A publication of the Archaeological Institute of America
Lord Byron holds a special place in the hearts of Greeks, philhellenes, and most archaeologists who have worked in Greece. His early poetry, especially Childe Harold's Pilgrimage, with its stirring evocations of Greece's glorious past, moved many Europeans to rally to the cause of Greek independence from the Ottoman Empire in the 1820s.
Fair Greece! sad relic of departed worth!
Byron came to know the country itself, so that his poetic imagery was more powerful, more immediate than that of others who wrote about Greece, but never walked the land. Terence Spencer, a lecturer in English literature at the University of London, wrote of Byron's poetry that "the Greece of the imagination and the Greece of observation were one." Byron himself even came prepared to fight alongside the Greeks, dying in 1824 during the siege of Missolonghi. The inspirational power of his poetry was well noted by Eugène Delacroix, whose painting, The Massacre of Scio, itself a masterpiece of dramatic passion, was first exhibited in Paris in that same year; in the month following Byron's death, Delacroix wrote in his diary, as advice to himself, "Rappelle-toi, pour t'enflammer éternellement, certains passages de Byron" ("Recall, to enflame yourself forever, certain passages of Byron").
The Greek landscape, both ancient and modern, figures prominently in the poetry of twentieth-century Greeks, some of whom have given verse to their sense of the burden of the past as well as its glory. Their poetic allusions to archaeology can be intensely personal and spiritual, as in one of my favorite poems by George Seferis, who manages in "Mycenae" to evoke not only the citadel of Agamemnon, with its massive stone walls embraced by twin peaks, looking across the plain to Argos, but also the personal burden of knowledge of the past.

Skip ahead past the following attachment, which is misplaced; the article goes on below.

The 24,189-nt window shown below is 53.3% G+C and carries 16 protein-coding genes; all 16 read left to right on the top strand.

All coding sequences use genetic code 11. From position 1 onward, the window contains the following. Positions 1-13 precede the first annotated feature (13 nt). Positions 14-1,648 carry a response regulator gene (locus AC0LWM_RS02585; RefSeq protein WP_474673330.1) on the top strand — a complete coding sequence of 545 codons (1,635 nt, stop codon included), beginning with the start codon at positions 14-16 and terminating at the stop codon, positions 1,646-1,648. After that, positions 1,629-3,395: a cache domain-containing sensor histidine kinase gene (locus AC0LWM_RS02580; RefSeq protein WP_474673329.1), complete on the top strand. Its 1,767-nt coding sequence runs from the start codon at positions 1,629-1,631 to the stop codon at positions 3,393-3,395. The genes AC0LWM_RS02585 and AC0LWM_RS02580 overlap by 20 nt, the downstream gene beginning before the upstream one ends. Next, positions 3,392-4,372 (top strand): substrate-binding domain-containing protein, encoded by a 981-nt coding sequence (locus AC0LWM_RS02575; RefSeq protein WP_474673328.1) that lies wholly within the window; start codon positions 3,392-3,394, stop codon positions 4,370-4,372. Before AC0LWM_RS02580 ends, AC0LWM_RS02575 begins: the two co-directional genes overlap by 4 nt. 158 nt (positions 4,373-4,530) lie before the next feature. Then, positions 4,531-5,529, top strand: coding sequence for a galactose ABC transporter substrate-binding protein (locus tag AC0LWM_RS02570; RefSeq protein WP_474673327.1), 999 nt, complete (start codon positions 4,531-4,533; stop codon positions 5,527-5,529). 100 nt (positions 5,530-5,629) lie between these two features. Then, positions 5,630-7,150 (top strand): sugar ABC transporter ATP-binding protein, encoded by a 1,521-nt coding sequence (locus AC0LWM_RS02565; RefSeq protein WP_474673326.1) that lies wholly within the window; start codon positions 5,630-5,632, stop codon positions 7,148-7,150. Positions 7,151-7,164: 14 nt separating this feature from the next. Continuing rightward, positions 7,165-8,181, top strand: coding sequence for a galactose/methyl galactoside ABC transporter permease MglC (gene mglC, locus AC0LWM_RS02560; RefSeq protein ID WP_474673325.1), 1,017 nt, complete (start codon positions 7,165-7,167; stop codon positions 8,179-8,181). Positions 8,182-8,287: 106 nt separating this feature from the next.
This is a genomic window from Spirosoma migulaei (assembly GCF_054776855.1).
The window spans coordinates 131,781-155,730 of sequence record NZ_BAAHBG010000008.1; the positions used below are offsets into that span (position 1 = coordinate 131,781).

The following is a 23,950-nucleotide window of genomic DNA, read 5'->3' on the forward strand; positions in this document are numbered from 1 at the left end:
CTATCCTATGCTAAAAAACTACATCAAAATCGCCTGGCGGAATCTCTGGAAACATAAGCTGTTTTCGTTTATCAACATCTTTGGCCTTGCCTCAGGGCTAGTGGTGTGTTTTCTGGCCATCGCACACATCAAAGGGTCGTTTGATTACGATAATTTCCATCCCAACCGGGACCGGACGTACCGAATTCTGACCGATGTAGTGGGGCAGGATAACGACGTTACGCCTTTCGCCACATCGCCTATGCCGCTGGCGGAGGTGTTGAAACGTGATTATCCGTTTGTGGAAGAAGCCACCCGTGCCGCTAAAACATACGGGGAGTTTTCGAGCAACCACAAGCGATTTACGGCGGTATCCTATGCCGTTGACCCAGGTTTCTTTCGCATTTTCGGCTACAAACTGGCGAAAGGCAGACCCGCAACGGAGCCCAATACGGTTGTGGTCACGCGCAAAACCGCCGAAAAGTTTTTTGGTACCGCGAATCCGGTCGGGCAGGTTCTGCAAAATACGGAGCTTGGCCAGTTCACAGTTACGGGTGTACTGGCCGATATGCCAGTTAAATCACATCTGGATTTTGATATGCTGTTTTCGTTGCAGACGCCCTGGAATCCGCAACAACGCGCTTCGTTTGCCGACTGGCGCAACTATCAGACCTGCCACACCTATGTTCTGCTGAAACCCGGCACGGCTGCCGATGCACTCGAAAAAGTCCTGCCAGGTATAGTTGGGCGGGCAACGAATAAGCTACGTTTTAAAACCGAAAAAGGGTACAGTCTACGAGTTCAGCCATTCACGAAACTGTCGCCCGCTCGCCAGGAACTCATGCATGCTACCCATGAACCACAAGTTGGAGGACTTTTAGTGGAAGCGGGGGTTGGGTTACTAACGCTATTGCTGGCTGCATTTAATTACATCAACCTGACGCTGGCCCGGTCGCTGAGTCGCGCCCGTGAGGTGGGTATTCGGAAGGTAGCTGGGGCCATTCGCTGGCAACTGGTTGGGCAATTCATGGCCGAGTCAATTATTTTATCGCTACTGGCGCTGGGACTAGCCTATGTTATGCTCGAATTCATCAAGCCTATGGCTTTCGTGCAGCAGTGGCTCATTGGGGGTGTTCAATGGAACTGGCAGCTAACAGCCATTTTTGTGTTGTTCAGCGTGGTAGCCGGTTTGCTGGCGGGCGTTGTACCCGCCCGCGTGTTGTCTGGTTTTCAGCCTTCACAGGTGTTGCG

I have seen in the night
Sinks whoever raises the great stones:
Archaeologists are concerned with landscape because they study its interaction with the people who inhabited it over time, but love of landscape is an emotion that runs deep in many archaeologists, especially in Greece, and fellow travelers over the same landscape develop a kind of bond that extends across time. One of the great archaeologists of Greece, Oscar Broneer, was one such traveler; he knew the by ways of Greece as well as anyone in this century. Elizabeth R. Gebhard, one of his former students, observed in the American Journal of Archaeology following his death in 1992 at age 97, "A large and energetic man with long legs, Broneer loved to walk over the Greek countryside," and "had no patience with stay-at-homes." As he enjoyed reminding us in his later years, he climbed Acrocorinth twice a day when he was excavating the western city wall of Corinth.